Barreling Toward Christmas
Family For Christmas

The Ruby Anniversary

Forty years. The ruby anniversary.

When I did the math today, as I must do every year, it came as a little bit of a shock. But there it is: forty years ago tonight I was gang raped. (Yes, I've written about it several times. So be it.)

It feels strange to think it was so long ago, because I can bring that night up so clearly in my mind.

It was cold. A friend of mine called me and cajoled me into going to the movies with him that night; we went to see Greta Garbo in Camille.

When I got back to my dorm, all of the parking spaces in front of the building were taken, so I parked in my regular lot. I was wearing jeans, a parka, my favorite Frye boots. I slung my purse on my shoulder and stuck my hands in my pockets and walked toward my dorm.

I heard footsteps behind me. I felt my shoulder being grabbed. I saw the gun.

I asked, "Are you going to rape me?"

The one with the gun said, "Are you going to give it?"

I said, "No."

They took my keys. I had to crouch on the floor of the back seat of my car. I tried to remember turns, look out the window to try to see where we were going, but I couldn't. I stared at the one in the back seat with me -- the one with the gun -- because somehow I knew I had to memorize his face. When I got scared of being obvious, I stared at the driver. Finally they put a jacket over my head. They didn't take it off until they were done raping me, the four of them, in a dingy bedroom of a ground-floor apartment.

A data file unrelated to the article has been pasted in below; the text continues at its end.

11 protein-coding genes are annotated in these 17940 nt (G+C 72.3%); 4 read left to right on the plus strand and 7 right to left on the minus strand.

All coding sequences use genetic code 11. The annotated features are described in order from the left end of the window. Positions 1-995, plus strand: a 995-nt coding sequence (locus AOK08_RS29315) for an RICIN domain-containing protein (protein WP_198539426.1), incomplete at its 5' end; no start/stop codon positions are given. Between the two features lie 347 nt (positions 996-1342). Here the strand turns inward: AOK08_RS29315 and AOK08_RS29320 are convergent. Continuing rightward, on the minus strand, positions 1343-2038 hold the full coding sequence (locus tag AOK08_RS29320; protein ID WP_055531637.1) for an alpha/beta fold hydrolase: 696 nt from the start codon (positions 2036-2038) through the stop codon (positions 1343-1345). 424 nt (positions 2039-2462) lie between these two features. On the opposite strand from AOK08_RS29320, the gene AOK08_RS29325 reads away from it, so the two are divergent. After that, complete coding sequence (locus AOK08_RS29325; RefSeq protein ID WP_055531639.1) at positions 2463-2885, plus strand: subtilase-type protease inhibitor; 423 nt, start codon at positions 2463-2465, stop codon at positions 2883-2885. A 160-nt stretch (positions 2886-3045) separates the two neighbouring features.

I smelled the joint they smoked. My joint, which they stole from my purse, along with the antique silver dollar my Pop gave me.

And then they drove me again, in the back seat of my car. And they raped me again, in the parking lot of a discount store, before they left me in the car on a bridge. I was surprised, at a loss; I had been prepared to die, and I was alive -- alone, in the cold, in the dark, on a bridge. Had they not thrown my car keys away, I would have driven myself back to my dorm and tried to forget about it.

But they threw the keys away, and I had to get help, and I had to talk to the police, who helped me. They took me to the hospital. They called my parents, who came immediately, in the early early hours of that cold morning. They drove me around to see if I could remember, but I couldn't. At the police station, I wrote a long statement, drawing on the details that I made myself remember, while my parents waited to take me home.

And when I left, I saw the sun rise, a beautiful, spectacular sunrise, on the first day of winter, forty years ago.